04:51 mikemol The entropy is consistently floating between 2048 and 3072 bytes, which are the lower and upper thresholds for its operation. Once it's full, it should float between 2048 and 4096.
04:52 mikemol er. It's already floating between 2048 and 4096.
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05:34 Coderjoe it looks like it should be possible to make the pool larger
05:37 sorear mikemol: do you offhand what the depletion rate is in bits/s?
05:37 sorear very roughly.
05:38 sorear "is it closer to 10^2 or 10^6" levels of roughly
05:38 Coderjoe also, the ioctl does no locking or cache flushing:
05:38 Coderjoe 1149         case RNDGETENTCNT:
05:38 Coderjoe 1150                 /* inherently racy, no point locking */
05:38 Coderjoe 1151                 if (put_user(input_pool.entropy_count, p))
05:38 Coderjoe 1152                         return -EFAULT;
05:38 Coderjoe 1153                 return 0;
05:47 mikemol sorear: I won't know until the entropy buffer fills (It's about halfway there, but I'm hitting the sack imminently) and I stop feeding the server entropy from my home network.
05:48 mikemol But I do know it's trivial to drain the pool of 4096 bits of entropy in less than half a second, just at the rate I type and execute commands like 'cd', 'ls', 'ps', 'grep'...
05:50 mikemol I do need to figure out how to monitor entbuffer's fill level in collectd.
05:52 mikemol The way entbuffer is coded, it *can't* add or remove more than 64 bytes per second to/from the pool. But I only added that limitation because the ioctl return value wasn't updating syncronously, and I was oscillating between completely draining the pool and completely dumping bytes back in.
05:58 Coderjoe hahah
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12:53 mikemol sorear: It's difficult to say how quickly it'll consume entropy. That'll be very dependend on load conditions, which varies by hour and by day, and which frequently spikes.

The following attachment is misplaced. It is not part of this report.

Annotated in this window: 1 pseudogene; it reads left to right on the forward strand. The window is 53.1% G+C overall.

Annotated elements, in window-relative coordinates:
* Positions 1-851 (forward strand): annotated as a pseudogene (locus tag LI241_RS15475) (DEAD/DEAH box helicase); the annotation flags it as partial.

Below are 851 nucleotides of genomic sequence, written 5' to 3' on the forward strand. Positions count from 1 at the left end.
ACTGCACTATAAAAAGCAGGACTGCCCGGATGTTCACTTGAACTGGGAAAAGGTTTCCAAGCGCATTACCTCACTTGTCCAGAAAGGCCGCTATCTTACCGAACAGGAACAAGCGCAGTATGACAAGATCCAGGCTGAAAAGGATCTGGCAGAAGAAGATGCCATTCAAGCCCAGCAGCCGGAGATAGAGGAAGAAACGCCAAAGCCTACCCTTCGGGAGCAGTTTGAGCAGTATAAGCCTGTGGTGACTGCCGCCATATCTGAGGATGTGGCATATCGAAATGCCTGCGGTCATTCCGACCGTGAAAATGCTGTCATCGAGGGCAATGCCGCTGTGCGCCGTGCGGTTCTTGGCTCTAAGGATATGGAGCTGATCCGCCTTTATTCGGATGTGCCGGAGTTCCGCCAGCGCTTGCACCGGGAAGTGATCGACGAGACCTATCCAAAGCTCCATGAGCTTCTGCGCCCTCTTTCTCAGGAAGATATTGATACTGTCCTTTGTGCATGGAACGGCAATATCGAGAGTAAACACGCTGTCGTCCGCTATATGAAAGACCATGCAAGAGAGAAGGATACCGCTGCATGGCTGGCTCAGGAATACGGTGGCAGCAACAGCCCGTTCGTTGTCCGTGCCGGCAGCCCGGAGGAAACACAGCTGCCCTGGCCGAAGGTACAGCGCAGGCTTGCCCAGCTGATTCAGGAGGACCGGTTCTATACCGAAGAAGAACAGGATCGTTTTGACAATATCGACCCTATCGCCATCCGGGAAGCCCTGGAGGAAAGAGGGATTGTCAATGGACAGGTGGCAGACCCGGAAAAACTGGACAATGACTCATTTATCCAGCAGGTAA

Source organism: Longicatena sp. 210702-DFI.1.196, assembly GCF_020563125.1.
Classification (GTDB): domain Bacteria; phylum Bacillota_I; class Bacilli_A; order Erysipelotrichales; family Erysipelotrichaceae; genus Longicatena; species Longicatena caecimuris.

12:53 mikemol I know very little about the spikes, because they tend to simply pin my entropy level to near 0 for the duration.
12:55 mikemol I should be able to learn more now, as the spikes shouldn't be able to pull the entropy level down past 2048 bits, unless it manages to drain the pool. Meanwhile, I know the refill will occur at roughly 64 bytes per second for the reserve, so I can at least get a minimum value.
12:56 mikemol Whups. I've got two copies of that entbuff program running on RC.
13:12 mikemol I thought of another thing that uses entropy on RC's server. I believe the firewall does stochastic logging; rather than logging every hit 'drop' or 'reject' rule, it rate-limits them.
13:20 eMBee oh, what is the purpose of that? or rather is the purpose anything that needs real entropy for it to work? urandom wouldn't do?
13:21 mikemol I *really* need to write this up in a blog post.
13:22 mikemol urandom uses real entropy, at least for some part of its process. Perhaps it pulls bytes directly out of the pool until the pool's dry. Beyond that, it chews CPU.
13:23 mikemol So having a full entropy pool improves the quality of the random numbers of urandom (in that they're unpredictable), and (I believe) reduces CPU chew by the PRNG.
13:23 Hypftier urandom usually uses a CSPRNG to stretch the actual entropy into output that is hard to predict or deduct the seed from.